Chokladboll (Swedish Chocolate Balls)

I love trying something new. And I have to admit that I had never heard of these delicious little treats before until I read an article about an authentic Danish bakery in downtown Los Angeles. It’s called Hygge, which according to the article is pronounced “hyoo-geh” and means to focus on relaxation and enjoyment — living the good life with friends and food.  I suppose it’s the Scandinavian equivalent of “la belle vie” or “la dolce vita.”

I haven’t yet had a chance to visit this place, but it’s on my list of things to do the next time I’m in downtown LA. I grew up in the Upper Midwest, where Scandinavian culture was very prevalent. So although not of Scandinavian descent myself, I remember well coming home from school to a snack of sugared and buttered lefse, which is a Norwegian flatbread that is pretty much exactly like a tortilla except made with potatoes and milk or cream as a base. It’s delicious.

Chokladboll Chokladboll Chokladboll Chokladboll

I’ve also had my share of lutefisk, a kind of gelatinous preserved fish that many dislike, but to me is just a vehicle for a huge amount of butter, so no complaints here. And when I make it back during the holidays, I always request that we have a  good Swedish potato sausage.  It’s among my favorite things of all time.

Well, anyway, at the end of the article on the Danish bakery Hygge, there was a recipe that caught my eye. Chokladboll? Hmmm. I don’t remember ever seeing that at Ikea.  But a little research and I was sold. A very simple recipe, and no baking at that. Don’t get me wrong, I love to bake, but in the heat of August I can be tempted to forgo turning on the oven. If you can mix up some cookie dough, you can make this recipe. In fact, it’s actually simpler than most cookie doughs.


So, with just a few minutes of work in a food processor, you can make these adorable little chocolate balls. You can serve them just like cookies. They’re perfect as an afternoon snack with a coffee or tea. In fact, although I followed the recipe and kept things traditional, next time I might substitute the coffee for a nice Earl Grey tea to mix it up a bit.

For my final pitch — it’s chocolate. It’s pretty much guaranteed to be delicious. Maybe they deserve to be an American tradition as well as a Scandinavian one. Try it out.


Chokladboll (Swedish Chocolate Balls)
These simple no-bake treats are delicious and not very common in the US, so share them with your guests and they’ll be wowed. This recipe makes 3-4 dozen balls, depending on the size you make them.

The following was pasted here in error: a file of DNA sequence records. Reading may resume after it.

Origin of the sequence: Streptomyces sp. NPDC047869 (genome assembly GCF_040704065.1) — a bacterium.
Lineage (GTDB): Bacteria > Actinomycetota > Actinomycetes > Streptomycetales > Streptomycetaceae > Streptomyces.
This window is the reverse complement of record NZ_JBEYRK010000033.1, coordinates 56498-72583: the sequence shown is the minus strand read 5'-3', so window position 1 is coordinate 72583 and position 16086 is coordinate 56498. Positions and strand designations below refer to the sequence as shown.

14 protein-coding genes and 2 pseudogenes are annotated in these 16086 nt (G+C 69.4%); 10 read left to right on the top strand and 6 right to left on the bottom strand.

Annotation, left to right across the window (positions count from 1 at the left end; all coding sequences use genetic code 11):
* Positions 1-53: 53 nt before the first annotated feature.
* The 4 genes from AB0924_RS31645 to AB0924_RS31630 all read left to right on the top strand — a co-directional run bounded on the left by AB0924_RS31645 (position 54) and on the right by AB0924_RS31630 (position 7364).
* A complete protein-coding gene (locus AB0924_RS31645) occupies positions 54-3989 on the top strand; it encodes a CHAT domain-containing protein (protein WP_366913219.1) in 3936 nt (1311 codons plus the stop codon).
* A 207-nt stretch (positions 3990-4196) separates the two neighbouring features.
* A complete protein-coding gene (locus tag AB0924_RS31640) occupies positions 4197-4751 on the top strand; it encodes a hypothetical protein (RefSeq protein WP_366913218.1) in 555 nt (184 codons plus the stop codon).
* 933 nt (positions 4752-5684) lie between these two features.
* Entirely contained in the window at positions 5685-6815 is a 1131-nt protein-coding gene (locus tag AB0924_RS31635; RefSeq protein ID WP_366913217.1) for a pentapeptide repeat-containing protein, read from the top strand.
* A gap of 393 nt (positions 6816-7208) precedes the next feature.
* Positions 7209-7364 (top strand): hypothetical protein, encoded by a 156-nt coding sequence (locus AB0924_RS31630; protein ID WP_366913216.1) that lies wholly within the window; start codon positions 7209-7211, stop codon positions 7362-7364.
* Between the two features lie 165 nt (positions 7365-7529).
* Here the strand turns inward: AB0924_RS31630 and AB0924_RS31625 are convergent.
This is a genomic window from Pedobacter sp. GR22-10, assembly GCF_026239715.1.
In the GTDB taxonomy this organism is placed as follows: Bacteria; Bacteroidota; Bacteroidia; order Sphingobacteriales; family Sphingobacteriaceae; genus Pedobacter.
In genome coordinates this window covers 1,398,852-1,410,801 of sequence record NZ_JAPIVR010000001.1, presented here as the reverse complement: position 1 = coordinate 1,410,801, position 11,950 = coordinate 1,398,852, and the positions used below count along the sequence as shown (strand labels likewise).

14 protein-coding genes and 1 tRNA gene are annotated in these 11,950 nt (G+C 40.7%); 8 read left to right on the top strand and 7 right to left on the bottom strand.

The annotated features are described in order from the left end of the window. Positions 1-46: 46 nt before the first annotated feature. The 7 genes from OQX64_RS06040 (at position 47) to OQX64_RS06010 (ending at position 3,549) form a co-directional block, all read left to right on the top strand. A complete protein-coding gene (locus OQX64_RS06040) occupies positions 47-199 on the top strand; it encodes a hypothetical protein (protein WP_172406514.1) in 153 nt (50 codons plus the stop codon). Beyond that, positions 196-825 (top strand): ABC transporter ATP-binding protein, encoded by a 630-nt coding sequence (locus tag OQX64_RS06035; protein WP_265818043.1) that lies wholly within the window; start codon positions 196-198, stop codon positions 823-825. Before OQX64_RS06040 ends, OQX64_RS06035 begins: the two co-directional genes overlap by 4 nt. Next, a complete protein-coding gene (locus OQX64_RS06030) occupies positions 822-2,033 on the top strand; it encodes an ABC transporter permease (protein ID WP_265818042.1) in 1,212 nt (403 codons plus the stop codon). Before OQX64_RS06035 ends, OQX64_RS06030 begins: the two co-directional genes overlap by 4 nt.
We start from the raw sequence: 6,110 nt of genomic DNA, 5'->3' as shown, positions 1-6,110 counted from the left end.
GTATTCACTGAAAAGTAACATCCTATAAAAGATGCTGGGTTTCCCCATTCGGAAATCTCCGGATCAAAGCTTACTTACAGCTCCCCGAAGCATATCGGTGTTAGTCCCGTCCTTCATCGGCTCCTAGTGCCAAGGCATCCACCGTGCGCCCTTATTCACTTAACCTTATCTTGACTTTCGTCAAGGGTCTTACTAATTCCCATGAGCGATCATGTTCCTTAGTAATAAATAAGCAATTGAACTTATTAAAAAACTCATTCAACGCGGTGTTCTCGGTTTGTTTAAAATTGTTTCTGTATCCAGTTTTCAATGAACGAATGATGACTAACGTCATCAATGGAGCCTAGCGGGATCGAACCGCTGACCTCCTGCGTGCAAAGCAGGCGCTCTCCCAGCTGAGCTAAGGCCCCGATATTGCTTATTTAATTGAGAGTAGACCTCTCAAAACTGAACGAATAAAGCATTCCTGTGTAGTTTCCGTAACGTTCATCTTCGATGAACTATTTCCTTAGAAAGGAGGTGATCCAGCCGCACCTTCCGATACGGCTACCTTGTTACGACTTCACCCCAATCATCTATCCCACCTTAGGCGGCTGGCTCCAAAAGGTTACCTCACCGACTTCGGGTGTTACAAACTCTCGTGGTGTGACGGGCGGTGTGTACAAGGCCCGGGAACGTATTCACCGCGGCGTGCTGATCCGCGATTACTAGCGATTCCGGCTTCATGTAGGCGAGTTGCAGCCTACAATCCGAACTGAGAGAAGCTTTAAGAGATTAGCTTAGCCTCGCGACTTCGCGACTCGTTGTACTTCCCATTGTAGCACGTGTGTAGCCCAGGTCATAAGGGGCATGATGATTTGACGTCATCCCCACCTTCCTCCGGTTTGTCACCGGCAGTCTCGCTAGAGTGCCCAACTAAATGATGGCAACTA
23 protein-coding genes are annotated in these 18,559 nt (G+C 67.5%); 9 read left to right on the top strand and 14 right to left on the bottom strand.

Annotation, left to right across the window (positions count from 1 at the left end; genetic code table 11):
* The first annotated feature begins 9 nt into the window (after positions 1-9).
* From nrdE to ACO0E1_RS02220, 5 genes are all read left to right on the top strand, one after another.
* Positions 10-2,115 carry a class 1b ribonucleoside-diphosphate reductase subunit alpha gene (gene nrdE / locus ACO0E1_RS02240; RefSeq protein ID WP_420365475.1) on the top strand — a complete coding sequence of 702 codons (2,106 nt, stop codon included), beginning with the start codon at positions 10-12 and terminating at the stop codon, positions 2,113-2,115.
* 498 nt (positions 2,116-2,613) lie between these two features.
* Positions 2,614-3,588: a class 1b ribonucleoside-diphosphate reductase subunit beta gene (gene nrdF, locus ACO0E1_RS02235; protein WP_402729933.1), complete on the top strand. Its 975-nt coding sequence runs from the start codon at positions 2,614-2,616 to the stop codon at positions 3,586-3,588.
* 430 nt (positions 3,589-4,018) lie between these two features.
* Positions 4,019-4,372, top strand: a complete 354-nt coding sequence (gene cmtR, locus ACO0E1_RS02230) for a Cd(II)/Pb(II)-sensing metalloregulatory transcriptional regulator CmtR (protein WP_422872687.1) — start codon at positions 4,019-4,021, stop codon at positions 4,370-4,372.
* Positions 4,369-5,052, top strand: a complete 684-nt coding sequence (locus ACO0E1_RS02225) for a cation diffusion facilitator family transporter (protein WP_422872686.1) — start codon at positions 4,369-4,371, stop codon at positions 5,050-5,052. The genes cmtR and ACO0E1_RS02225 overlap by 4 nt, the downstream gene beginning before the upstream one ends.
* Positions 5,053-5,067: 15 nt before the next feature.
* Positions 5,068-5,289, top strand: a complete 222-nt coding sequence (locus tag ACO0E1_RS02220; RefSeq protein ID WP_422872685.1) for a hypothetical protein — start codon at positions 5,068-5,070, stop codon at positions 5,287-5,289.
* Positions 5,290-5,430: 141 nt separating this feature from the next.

• 3.5 cups (315 g) rolled oats (quick oats are nice, but use what you have)
  • 1 cup (225 g) sugar
  • ½ cup (64 g) cocoa powder
  • 1 tsp. (5 ml) vanilla extract
  • 10 Tbsp (142 g) butter, room temperature
  • ½ cup (118 ml) coffee or black tea
  • Shredded sweetened coconut for rolling
  1. Add the oats, sugar, and cocoa powder to the work bowl of your food processor (depending on your processor’s capacity, you may need to halve the recipe and make it in two batches). Pulse to combine.
  2. Now add the room temperature butter along with the vanilla extract and pulse again to combine.
  3. Continue by adding the coffee. Now pulse until the mixture comes together.
  4. Empty the contents into a bowl, and stir to make sure that everything is well combined. Refrigerate for one hour, which will make it easier to work with the cocoa mixture.
  5. Remove the cocoa mixture from the refrigerator, put some shredded coconut in a another bowl, and begin shaping the cocoa mixture into balls a little smaller than a golf ball. (A small disher or scoop is nice here but certainly not necessary.)
  6. Roll the balls in the shredded coconut to coat.
  7. Keep your chokladbollar in an airtight container in the refrigerator, where they’ll keep nicely for up to a week.


{ 4 comments… read them below or add one }

Mary Ann Sharp September 1, 2012 at 10:15 am

Hi Kyle, mom will try these this week since she has a function to go to this week looks good!


Melinda Broome February 13, 2014 at 7:27 am

Hey! I come from Norway, and I am currently living in Sweden… I was just wondering what you mean when you say “Swedish potato sausage”? Just out of curiosity, I don’t know if I’ve heard about it :P


Monica February 24, 2014 at 6:03 pm

Thanks for the recipe.
My daughter’s elementary school has an international day coming up and this year, they are focusing on Sweden. I am going to make these for the school.


Kyle February 24, 2014 at 6:28 pm

So glad to hear! These are great fun and actually pretty traditional (according to my friend who lives in Sweden). Enjoy!


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